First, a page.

Israel's allies put pressure upon the country to investigate UN allegations of possible war crimes by its army during its operation in Gaza last winter.
Britain's UN envoy urged Israel to hold "full, credible and impartial" investigations, echoing similar calls from his US and French counterparts.
A report by a UN mission led by Richard Goldstone accused both Israel and Palestinian militants of war crimes.
The UN Human Rights Council is set to discuss the report again later today, BBC News reports.
It was also reported, the UN Human Rights Council is set to reopen a debate on the Goldstone report.
Thursday's session comes at the request of the Palestinian Authority, which had initially agreed to defer a vote on the UN-sanctioned Goldstone report but later backtracked after coming under heavy criticism.
The debate in Geneva is to come a day after the UN Security Council also discussed the report, during which the Palestinian Authority demanded that Israel be punished for war crimes, Aljazeera.net reports.
In the meantime, Israel's decision not to cooperate with the Goldstone Mission was calamitous. In revealing correspondence pointedly repreoduced in the report, Justice Goldstone all but gets down on hands and knees to beg Israel to allow it to balance the report with on-site visits to rocket-torn Sderot, extensive direct testimony from victims of Qassam attacks, and first-person accounts and explanations of soldiers accused of violations of international law. Israel says no. Benjamin Netanyahu won't even go so far as to answer Goldstone's letter.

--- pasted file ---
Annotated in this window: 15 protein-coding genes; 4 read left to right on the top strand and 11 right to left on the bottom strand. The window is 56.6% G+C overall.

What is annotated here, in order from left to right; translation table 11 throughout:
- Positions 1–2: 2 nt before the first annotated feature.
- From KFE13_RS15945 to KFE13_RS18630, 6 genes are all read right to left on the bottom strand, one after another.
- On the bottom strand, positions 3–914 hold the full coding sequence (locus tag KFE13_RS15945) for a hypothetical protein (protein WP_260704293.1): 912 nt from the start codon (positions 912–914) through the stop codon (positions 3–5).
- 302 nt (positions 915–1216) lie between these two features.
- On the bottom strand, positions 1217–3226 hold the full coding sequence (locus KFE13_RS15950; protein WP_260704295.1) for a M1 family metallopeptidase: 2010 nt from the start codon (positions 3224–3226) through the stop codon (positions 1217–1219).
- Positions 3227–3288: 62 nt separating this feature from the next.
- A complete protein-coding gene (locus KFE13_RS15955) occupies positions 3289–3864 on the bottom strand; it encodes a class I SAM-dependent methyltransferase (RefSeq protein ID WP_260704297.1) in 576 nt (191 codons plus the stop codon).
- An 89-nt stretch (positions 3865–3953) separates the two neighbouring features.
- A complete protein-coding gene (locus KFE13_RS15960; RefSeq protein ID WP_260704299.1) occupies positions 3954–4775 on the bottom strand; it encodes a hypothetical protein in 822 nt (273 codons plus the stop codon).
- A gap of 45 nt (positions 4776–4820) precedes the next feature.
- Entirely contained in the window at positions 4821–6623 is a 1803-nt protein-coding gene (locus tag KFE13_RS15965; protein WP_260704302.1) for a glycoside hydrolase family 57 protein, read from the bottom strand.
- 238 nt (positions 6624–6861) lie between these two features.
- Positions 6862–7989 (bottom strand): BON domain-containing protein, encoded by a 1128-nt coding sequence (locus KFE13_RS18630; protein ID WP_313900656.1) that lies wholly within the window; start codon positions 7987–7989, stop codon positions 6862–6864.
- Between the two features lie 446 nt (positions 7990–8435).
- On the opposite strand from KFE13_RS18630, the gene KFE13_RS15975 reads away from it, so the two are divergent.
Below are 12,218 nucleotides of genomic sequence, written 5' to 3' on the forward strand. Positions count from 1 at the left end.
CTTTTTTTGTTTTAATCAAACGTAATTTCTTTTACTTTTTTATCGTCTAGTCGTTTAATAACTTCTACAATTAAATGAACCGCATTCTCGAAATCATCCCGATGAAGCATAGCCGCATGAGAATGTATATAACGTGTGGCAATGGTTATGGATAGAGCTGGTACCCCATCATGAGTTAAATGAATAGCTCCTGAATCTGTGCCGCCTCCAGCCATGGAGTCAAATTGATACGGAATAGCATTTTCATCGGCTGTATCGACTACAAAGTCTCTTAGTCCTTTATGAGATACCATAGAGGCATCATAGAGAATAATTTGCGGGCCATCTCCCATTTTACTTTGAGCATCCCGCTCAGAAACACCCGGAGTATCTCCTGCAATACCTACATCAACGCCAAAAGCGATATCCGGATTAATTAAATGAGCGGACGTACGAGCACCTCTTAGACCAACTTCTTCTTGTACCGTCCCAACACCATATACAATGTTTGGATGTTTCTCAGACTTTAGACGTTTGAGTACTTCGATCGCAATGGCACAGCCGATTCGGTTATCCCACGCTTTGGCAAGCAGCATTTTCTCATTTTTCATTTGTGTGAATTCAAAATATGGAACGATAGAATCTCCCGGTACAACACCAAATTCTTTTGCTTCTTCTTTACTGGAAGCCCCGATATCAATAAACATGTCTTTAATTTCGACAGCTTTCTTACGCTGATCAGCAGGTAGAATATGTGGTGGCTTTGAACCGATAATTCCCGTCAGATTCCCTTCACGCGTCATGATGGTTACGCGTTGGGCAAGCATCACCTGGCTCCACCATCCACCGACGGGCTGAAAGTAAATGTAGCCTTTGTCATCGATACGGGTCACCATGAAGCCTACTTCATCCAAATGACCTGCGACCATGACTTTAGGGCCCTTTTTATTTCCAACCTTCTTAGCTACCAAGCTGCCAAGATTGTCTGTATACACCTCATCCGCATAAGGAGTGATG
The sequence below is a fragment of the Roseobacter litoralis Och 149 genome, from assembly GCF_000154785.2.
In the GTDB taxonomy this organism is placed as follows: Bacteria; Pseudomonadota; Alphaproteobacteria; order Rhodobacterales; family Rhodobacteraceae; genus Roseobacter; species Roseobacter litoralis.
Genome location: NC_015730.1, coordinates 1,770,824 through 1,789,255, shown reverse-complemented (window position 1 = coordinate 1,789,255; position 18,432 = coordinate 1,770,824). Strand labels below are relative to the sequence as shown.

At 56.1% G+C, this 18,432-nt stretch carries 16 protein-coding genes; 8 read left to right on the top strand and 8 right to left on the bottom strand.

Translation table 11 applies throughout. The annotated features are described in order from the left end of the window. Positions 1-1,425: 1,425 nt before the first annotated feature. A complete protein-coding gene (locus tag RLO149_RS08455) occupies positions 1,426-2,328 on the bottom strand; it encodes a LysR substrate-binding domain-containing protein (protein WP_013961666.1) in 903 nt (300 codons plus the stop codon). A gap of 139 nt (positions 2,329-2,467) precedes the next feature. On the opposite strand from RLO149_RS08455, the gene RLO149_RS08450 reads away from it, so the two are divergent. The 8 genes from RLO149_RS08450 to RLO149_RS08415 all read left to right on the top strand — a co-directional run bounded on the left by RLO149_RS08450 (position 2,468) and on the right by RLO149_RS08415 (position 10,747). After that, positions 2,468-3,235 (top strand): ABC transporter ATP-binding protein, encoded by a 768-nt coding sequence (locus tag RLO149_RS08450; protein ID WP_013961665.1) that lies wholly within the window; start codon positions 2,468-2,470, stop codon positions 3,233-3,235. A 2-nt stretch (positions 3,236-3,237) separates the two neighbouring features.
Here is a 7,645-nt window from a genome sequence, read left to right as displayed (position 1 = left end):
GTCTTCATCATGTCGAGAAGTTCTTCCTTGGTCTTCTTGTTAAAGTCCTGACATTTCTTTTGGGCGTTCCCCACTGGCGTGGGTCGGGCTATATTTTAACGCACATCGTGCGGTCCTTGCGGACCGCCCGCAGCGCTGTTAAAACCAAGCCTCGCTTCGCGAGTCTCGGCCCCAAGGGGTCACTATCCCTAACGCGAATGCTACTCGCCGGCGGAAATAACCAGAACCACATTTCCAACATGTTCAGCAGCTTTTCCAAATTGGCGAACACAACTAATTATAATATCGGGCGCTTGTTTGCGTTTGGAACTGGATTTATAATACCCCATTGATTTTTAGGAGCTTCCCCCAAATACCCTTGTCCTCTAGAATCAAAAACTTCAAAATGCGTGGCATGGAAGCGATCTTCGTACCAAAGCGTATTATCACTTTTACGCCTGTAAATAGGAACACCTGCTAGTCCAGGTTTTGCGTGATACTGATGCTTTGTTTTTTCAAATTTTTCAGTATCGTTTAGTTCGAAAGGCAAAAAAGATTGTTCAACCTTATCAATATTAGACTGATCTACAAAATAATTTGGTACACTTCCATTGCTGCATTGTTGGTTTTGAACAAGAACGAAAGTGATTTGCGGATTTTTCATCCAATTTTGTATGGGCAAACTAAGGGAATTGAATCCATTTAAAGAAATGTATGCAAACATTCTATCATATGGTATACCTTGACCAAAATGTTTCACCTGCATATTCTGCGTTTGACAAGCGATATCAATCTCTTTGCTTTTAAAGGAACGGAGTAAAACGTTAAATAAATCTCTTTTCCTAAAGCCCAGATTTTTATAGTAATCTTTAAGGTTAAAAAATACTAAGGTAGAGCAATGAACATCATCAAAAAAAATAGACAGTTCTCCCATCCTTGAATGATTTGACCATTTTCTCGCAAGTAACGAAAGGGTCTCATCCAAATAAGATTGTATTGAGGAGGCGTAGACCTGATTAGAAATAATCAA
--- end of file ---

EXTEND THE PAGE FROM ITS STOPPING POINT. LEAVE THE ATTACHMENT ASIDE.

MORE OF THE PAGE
Now the report is out, alive and ticking, and Israel - in its desperation to deflect the monster, no matter the consequences, has already managed to hand it as a stick to Hamas, to beat and perhaps eventually defeat Fatah, Mahmoud Abbas, and the Palestinian Authority.
Produced under unrealistic constraints of time and evidence, the report is easy to critique but impossible to ignore. Befitting its subject matter, it is zealous, suspicious, and bleak, asking tough questions which both sides should long ago have asked themselves, Ha'aretz reports.
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